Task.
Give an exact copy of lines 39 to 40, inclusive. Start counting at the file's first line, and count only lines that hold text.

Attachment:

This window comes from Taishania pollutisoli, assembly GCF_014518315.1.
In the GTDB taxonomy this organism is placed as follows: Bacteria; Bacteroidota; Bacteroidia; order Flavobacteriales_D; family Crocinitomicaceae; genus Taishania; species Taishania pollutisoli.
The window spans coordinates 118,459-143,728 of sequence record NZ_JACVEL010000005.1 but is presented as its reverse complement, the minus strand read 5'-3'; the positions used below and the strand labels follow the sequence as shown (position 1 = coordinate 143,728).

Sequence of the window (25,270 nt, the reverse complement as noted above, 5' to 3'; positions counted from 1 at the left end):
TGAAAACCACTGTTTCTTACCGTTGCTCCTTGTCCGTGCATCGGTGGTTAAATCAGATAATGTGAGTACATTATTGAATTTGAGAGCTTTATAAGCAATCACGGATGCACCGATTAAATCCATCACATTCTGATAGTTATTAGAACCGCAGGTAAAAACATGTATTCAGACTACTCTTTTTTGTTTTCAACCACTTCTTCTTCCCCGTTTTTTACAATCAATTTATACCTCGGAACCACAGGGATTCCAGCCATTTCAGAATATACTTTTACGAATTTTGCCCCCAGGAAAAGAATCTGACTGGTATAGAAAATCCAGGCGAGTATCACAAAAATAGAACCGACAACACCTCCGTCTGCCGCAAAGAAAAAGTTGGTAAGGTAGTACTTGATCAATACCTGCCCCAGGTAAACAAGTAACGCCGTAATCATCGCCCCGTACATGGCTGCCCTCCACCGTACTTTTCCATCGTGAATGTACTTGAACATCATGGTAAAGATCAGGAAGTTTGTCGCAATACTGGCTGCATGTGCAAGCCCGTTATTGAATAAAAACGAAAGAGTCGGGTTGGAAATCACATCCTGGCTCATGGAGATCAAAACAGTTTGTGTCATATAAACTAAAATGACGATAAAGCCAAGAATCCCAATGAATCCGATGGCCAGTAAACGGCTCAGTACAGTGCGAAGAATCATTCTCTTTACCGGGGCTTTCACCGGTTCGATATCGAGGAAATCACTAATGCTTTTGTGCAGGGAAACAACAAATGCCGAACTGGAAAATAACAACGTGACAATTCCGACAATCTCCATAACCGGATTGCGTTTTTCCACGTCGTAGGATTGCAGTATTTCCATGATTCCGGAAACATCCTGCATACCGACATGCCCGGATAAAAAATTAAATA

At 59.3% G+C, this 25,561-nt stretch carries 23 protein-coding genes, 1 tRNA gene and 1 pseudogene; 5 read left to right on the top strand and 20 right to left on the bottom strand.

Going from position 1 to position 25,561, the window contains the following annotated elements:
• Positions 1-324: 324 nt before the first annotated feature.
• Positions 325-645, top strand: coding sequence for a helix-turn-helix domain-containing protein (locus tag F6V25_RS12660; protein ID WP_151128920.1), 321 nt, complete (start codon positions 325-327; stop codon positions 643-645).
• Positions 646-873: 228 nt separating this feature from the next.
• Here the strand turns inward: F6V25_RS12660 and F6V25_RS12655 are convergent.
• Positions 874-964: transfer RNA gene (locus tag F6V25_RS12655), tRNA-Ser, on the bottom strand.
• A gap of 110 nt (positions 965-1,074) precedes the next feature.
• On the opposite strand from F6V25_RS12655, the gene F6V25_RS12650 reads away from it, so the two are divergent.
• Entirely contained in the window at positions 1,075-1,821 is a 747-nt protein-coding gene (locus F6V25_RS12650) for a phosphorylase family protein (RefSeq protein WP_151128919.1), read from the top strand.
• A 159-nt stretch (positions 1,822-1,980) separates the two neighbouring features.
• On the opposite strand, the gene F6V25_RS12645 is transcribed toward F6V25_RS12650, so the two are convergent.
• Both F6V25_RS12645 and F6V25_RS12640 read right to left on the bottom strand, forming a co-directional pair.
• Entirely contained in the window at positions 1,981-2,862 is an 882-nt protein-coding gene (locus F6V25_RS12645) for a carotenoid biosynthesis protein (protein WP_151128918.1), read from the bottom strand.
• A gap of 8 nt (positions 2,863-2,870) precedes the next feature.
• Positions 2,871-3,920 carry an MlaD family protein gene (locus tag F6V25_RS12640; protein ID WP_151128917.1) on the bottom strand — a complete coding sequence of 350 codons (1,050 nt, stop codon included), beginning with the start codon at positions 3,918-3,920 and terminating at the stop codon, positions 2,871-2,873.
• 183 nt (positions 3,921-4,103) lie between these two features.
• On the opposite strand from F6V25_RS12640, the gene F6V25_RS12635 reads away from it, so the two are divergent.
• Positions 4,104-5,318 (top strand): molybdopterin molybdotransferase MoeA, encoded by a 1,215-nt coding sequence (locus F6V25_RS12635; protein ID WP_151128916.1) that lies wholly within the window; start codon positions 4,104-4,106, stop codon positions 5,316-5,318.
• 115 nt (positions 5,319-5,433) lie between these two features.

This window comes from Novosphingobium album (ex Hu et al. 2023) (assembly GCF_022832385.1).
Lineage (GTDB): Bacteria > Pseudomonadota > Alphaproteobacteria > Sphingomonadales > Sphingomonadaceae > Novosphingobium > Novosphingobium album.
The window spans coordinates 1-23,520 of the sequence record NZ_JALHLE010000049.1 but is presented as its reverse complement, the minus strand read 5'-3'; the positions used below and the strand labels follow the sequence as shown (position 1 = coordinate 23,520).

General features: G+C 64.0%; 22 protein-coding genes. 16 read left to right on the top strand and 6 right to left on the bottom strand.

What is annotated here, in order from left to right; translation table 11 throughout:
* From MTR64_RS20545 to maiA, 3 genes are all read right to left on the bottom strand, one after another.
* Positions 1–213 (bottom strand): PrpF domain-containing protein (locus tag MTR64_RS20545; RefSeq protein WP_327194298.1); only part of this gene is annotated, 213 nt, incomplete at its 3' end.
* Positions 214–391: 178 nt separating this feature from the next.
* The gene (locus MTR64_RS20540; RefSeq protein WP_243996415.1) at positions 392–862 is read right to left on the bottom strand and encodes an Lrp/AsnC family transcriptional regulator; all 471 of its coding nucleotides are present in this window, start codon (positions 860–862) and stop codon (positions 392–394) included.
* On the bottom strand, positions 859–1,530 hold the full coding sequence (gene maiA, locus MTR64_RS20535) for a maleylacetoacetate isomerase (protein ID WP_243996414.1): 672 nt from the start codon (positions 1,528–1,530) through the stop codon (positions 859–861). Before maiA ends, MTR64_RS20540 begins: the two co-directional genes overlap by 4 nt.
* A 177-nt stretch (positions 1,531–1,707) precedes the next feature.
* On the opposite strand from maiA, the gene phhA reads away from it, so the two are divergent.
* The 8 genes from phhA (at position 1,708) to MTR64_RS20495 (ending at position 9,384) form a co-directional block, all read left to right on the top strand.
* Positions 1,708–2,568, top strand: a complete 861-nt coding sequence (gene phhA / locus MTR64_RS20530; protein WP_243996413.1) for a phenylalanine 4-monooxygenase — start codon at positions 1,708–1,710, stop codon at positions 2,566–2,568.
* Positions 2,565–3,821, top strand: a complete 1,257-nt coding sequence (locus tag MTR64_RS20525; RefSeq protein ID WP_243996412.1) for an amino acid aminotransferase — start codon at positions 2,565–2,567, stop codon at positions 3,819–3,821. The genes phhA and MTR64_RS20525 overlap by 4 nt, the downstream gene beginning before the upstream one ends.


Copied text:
* Positions 1,708–2,568, top strand: a complete 861-nt coding sequence (gene phhA / locus MTR64_RS20530; protein WP_243996413.1) for a phenylalanine 4-monooxygenase — start codon at positions 1,708–1,710, stop codon at positions 2,566–2,568.
* Positions 2,565–3,821, top strand: a complete 1,257-nt coding sequence (locus tag MTR64_RS20525; RefSeq protein ID WP_243996412.1) for an amino acid aminotransferase — start codon at positions 2,565–2,567, stop codon at positions 3,819–3,821. The genes phhA and MTR64_RS20525 overlap by 4 nt, the downstream gene beginning before the upstream one ends.